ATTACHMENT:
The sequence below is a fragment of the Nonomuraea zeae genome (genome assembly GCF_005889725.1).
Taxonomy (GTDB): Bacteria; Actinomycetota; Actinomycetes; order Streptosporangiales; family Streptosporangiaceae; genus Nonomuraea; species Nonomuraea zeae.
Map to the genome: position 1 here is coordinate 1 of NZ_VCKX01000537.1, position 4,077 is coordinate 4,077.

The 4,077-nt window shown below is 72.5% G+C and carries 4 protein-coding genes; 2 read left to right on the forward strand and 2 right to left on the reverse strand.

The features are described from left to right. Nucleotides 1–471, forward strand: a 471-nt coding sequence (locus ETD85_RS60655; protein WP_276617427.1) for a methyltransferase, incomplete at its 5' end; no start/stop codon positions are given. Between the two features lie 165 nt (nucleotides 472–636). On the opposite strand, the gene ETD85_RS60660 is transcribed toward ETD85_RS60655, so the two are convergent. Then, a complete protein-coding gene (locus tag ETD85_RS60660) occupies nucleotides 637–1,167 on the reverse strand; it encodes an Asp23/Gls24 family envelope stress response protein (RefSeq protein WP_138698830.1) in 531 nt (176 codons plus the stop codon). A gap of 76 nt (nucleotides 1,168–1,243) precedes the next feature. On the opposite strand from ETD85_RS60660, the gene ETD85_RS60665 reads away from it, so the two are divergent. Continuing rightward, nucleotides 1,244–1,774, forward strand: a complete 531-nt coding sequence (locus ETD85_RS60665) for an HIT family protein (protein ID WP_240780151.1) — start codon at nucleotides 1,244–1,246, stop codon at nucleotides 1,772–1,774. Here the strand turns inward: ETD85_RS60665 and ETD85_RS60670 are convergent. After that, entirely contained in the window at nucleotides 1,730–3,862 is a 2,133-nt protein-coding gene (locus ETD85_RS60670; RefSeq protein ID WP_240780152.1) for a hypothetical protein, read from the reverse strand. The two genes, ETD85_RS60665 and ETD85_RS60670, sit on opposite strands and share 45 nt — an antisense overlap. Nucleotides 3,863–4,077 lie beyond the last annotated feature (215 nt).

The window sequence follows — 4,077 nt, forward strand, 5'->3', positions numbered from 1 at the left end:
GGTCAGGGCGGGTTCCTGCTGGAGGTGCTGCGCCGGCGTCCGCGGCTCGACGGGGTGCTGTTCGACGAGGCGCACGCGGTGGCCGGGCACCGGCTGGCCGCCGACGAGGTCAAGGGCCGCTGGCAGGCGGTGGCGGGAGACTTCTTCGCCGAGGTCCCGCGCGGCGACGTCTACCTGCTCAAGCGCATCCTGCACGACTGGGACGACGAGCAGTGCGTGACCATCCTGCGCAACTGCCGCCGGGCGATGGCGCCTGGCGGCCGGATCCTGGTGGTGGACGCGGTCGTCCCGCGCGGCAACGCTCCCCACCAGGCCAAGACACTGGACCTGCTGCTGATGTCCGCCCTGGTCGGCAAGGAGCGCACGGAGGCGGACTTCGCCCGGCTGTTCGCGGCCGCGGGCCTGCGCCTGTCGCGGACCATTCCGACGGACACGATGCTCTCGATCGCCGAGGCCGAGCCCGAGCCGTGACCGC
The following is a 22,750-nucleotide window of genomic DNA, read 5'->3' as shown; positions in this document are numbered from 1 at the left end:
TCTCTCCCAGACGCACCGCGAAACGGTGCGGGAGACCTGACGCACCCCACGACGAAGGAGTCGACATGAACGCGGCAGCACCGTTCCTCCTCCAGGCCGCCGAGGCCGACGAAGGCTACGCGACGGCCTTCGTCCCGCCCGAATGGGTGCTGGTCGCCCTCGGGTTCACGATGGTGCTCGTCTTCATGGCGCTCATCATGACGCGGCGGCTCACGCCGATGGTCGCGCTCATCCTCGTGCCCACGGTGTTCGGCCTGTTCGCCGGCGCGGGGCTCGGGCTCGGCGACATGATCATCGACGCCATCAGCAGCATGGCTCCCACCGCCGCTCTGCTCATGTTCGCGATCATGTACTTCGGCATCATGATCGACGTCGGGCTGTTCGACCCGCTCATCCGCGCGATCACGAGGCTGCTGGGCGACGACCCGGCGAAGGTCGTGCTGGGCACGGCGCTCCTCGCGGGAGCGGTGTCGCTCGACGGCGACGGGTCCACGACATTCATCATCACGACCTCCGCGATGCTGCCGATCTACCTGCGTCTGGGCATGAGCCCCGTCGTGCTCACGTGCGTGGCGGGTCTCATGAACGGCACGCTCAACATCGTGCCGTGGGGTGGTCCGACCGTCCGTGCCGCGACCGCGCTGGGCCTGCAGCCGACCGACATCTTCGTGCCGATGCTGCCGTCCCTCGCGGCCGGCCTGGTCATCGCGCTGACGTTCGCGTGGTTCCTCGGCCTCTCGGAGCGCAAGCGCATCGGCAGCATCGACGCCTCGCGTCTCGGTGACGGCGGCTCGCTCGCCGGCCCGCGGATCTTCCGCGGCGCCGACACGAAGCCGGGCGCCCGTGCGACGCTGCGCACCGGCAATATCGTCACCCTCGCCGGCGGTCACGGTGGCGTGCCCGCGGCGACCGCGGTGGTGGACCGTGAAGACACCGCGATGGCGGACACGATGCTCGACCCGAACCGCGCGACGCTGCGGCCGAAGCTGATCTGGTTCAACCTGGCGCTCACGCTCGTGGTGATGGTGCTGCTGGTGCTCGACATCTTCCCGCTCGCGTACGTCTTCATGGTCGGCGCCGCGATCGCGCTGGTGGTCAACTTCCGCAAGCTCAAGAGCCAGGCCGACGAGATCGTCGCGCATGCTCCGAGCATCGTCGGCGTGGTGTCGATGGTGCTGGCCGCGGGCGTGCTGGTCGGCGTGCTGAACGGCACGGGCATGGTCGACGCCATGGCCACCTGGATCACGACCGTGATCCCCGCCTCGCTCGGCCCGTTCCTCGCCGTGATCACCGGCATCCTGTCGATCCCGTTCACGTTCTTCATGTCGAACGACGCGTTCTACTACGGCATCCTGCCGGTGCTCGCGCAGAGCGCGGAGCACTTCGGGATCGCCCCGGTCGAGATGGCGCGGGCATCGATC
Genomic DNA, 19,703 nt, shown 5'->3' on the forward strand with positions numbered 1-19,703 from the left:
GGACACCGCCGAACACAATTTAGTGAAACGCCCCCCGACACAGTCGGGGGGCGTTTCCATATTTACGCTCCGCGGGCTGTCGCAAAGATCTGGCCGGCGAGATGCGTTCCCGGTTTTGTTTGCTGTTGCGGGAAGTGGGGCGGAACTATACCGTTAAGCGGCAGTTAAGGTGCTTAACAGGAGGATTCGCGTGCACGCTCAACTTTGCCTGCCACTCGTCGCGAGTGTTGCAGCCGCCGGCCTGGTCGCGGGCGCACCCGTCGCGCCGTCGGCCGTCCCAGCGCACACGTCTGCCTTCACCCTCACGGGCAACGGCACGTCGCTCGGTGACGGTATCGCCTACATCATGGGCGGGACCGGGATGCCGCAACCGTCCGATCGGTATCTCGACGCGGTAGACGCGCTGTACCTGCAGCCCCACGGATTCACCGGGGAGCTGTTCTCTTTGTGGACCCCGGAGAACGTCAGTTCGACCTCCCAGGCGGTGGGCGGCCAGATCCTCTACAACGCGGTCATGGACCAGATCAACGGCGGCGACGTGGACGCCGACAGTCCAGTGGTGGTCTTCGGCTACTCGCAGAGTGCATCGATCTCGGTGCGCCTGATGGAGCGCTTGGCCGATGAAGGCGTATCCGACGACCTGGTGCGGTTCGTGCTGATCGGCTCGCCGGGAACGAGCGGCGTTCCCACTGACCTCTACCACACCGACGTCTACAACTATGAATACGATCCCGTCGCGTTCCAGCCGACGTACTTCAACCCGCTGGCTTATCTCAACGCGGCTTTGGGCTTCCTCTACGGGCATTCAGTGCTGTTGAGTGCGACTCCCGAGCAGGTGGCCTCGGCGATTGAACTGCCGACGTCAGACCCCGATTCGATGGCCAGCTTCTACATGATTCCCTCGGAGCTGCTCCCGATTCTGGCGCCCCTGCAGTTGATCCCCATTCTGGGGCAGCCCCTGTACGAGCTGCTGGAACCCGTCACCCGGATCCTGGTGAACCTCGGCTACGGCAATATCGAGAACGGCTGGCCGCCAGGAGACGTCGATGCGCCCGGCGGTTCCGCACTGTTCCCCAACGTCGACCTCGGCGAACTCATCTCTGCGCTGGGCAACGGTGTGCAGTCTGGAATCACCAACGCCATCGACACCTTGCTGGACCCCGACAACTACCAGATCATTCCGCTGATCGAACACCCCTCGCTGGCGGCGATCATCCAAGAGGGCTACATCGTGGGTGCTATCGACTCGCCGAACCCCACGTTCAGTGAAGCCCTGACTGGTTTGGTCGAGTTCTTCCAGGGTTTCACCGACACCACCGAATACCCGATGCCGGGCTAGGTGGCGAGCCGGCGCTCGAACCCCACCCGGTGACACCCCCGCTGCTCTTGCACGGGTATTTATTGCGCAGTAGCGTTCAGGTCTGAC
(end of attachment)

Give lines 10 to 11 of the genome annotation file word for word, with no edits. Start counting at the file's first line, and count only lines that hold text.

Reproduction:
Genomic DNA, 19,703 nt, shown 5'->3' on the forward strand with positions numbered 1-19,703 from the left:
GGACACCGCCGAACACAATTTAGTGAAACGCCCCCCGACACAGTCGGGGGGCGTTTCCATATTTACGCTCCGCGGGCTGTCGCAAAGATCTGGCCGGCGAGATGCGTTCCCGGTTTTGTTTGCTGTTGCGGGAAGTGGGGCGGAACTATACCGTTAAGCGGCAGTTAAGGTGCTTAACAGGAGGATTCGCGTGCACGCTCAACTTTGCCTGCCACTCGTCGCGAGTGTTGCAGCCGCCGGCCTGGTCGCGGGCGCACCCGTCGCGCCGTCGGCCGTCCCAGCGCACACGTCTGCCTTCACCCTCACGGGCAACGGCACGTCGCTCGGTGACGGTATCGCCTACATCATGGGCGGGACCGGGATGCCGCAACCGTCCGATCGGTATCTCGACGCGGTAGACGCGCTGTACCTGCAGCCCCACGGATTCACCGGGGAGCTGTTCTCTTTGTGGACCCCGGAGAACGTCAGTTCGACCTCCCAGGCGGTGGGCGGCCAGATCCTCTACAACGCGGTCATGGACCAGATCAACGGCGGCGACGTGGACGCCGACAGTCCAGTGGTGGTCTTCGGCTACTCGCAGAGTGCATCGATCTCGGTGCGCCTGATGGAGCGCTTGGCCGATGAAGGCGTATCCGACGACCTGGTGCGGTTCGTGCTGATCGGCTCGCCGGGAACGAGCGGCGTTCCCACTGACCTCTACCACACCGACGTCTACAACTATGAATACGATCCCGTCGCGTTCCAGCCGACGTACTTCAACCCGCTGGCTTATCTCAACGCGGCTTTGGGCTTCCTCTACGGGCATTCAGTGCTGTTGAGTGCGACTCCCGAGCAGGTGGCCTCGGCGATTGAACTGCCGACGTCAGACCCCGATTCGATGGCCAGCTTCTACATGATTCCCTCGGAGCTGCTCCCGATTCTGGCGCCCCTGCAGTTGATCCCCATTCTGGGGCAGCCCCTGTACGAGCTGCTGGAACCCGTCACCCGGATCCTGGTGAACCTCGGCTACGGCAATATCGAGAACGGCTGGCCGCCAGGAGACGTCGATGCGCCCGGCGGTTCCGCACTGTTCCCCAACGTCGACCTCGGCGAACTCATCTCTGCGCTGGGCAACGGTGTGCAGTCTGGAATCACCAACGCCATCGACACCTTGCTGGACCCCGACAACTACCAGATCATTCCGCTGATCGAACACCCCTCGCTGGCGGCGATCATCCAAGAGGGCTACATCGTGGGTGCTATCGACTCGCCGAACCCCACGTTCAGTGAAGCCCTGACTGGTTTGGTCGAGTTCTTCCAGGGTTTCACCGACACCACCGAATACCCGATGCCGGGCTAGGTGGCGAGCCGGCGCTCGAACCCCACCCGGTGACACCCCCGCTGCTCTTGCACGGGTATTTATTGCGCAGTAGCGTTCAGGTCTGAC